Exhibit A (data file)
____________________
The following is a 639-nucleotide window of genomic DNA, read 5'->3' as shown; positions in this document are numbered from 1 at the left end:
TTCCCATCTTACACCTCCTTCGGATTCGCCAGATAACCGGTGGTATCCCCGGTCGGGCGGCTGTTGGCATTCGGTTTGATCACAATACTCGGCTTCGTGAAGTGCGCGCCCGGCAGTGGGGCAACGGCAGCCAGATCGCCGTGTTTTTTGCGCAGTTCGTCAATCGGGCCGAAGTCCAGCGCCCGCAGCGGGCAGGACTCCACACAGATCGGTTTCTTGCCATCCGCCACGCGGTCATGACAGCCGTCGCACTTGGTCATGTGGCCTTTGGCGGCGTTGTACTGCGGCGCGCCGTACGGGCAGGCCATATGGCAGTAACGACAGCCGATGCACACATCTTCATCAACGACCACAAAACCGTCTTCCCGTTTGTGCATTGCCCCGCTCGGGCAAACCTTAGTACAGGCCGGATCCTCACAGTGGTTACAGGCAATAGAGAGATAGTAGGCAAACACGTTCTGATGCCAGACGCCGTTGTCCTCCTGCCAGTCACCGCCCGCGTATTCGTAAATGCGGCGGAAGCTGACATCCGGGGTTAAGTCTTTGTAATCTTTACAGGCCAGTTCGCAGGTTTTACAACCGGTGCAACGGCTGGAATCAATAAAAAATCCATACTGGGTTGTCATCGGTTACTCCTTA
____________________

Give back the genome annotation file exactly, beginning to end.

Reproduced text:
The following is a 639-nucleotide window of genomic DNA, read 5'->3' as shown; positions in this document are numbered from 1 at the left end:
TTCCCATCTTACACCTCCTTCGGATTCGCCAGATAACCGGTGGTATCCCCGGTCGGGCGGCTGTTGGCATTCGGTTTGATCACAATACTCGGCTTCGTGAAGTGCGCGCCCGGCAGTGGGGCAACGGCAGCCAGATCGCCGTGTTTTTTGCGCAGTTCGTCAATCGGGCCGAAGTCCAGCGCCCGCAGCGGGCAGGACTCCACACAGATCGGTTTCTTGCCATCCGCCACGCGGTCATGACAGCCGTCGCACTTGGTCATGTGGCCTTTGGCGGCGTTGTACTGCGGCGCGCCGTACGGGCAGGCCATATGGCAGTAACGACAGCCGATGCACACATCTTCATCAACGACCACAAAACCGTCTTCCCGTTTGTGCATTGCCCCGCTCGGGCAAACCTTAGTACAGGCCGGATCCTCACAGTGGTTACAGGCAATAGAGAGATAGTAGGCAAACACGTTCTGATGCCAGACGCCGTTGTCCTCCTGCCAGTCACCGCCCGCGTATTCGTAAATGCGGCGGAAGCTGACATCCGGGGTTAAGTCTTTGTAATCTTTACAGGCCAGTTCGCAGGTTTTACAACCGGTGCAACGGCTGGAATCAATAAAAAATCCATACTGGGTTGTCATCGGTTACTCCTTA